Graduate students voted 417–291 last month to support a call for the University to DIVEST from “corporations that maintain the infrastructure of the Israeli occupation of the West Bank, facilitate Israel’s and Egypt’s collective punishment of Palestinian civilians in the West Bank and Gaza Strip, or facilitate state repression against Palestinians by Israeli, Egyptian, and Palestinian Authority security forces.” About 28 percent of graduate students voted in the opinion poll, which was conducted by the Graduate Student Government.
GSG officials said the poll does not represent the graduate student body as a whole, but was designed to “present the positions of some students on campus.” A referendum on a similar divestment question was defeated by undergraduates a month earlier.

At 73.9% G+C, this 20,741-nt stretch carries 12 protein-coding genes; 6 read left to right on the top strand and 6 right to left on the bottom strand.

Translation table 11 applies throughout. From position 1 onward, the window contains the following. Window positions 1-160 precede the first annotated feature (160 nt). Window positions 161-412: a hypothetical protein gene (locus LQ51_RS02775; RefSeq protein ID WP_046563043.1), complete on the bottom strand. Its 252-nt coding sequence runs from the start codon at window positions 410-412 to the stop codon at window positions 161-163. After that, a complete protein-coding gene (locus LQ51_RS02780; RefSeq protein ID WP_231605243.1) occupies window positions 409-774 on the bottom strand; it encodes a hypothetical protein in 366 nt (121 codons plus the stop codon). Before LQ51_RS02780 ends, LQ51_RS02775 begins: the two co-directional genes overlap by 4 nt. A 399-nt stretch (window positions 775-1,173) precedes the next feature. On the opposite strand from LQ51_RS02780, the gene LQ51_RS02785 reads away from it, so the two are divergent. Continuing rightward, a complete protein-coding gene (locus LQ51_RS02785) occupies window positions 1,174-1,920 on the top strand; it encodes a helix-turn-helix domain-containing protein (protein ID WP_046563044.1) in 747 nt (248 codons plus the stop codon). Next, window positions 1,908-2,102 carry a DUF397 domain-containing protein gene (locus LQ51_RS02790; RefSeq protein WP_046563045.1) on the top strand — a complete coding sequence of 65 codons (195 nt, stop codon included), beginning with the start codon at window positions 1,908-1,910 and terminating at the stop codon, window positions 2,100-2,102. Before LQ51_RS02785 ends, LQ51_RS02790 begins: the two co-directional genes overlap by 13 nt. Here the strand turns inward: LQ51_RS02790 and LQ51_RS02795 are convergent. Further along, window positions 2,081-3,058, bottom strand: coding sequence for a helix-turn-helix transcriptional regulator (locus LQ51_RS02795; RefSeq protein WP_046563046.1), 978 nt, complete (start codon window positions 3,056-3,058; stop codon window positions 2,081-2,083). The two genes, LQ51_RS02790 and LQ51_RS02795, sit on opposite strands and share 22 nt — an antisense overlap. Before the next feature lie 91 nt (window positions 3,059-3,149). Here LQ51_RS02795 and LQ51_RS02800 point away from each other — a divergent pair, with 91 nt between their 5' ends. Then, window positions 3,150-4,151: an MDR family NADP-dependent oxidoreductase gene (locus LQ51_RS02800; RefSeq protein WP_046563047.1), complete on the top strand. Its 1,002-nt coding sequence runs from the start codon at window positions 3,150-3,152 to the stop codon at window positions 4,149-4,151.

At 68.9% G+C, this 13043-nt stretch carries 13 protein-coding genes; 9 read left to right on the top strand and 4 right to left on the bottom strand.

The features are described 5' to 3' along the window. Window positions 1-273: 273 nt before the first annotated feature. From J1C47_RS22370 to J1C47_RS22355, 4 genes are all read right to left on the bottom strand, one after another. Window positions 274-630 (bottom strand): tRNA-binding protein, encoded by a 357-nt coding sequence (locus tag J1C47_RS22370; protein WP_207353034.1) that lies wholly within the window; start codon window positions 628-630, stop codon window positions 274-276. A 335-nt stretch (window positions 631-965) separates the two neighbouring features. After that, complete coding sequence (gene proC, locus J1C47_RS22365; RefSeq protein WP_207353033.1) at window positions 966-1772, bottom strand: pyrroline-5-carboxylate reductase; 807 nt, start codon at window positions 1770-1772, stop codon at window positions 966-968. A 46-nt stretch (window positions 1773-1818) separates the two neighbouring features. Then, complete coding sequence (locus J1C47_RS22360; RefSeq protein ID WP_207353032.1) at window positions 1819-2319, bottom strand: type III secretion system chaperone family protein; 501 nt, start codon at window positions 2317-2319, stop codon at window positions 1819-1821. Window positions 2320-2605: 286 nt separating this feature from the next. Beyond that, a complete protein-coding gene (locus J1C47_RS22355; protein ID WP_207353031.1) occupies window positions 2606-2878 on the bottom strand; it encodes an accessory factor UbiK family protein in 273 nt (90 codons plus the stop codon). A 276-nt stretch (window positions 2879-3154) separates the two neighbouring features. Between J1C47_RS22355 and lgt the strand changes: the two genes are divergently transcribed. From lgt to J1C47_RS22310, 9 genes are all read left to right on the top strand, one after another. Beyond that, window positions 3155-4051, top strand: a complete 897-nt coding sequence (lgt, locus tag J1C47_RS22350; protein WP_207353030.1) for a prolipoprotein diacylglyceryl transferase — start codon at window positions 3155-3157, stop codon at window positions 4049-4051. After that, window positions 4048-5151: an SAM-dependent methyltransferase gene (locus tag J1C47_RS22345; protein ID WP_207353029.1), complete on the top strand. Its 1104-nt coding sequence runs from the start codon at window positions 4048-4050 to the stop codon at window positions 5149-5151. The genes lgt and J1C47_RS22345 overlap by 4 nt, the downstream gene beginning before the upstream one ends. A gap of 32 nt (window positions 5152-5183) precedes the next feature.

The Daily Princetonian published a lengthy examination May 3 of four foundations created to allow CHARITABLE DONATIONS to the eating clubs. The story, by former Prince editor-in-chief Marcelo Rochabrun ’15, concluded that alumni donors since 2008 have received tax deductions for $20 million in donations, most of which supported non-educational projects and “none of which qualify as educational donations under IRS guidelines.” The story can be found online: http://bit.ly/1A0gwW7.
In a statement to PAW, Sandy Harrison ’74, chairman of the Princeton Prospect Foundation (PPF), the largest of the four foundations, said the Prince’s reporting was “non-objective and legally flawed” and failed to recognize the major role that the eating clubs play in the “overall educational and cultural fabric” of the University, “notwithstanding their social function.” He said that PPF “adheres at all times in good faith” to a 1998 agreement with the IRS as to which expenses can be considered educationally related and the extent to which PPF can support them.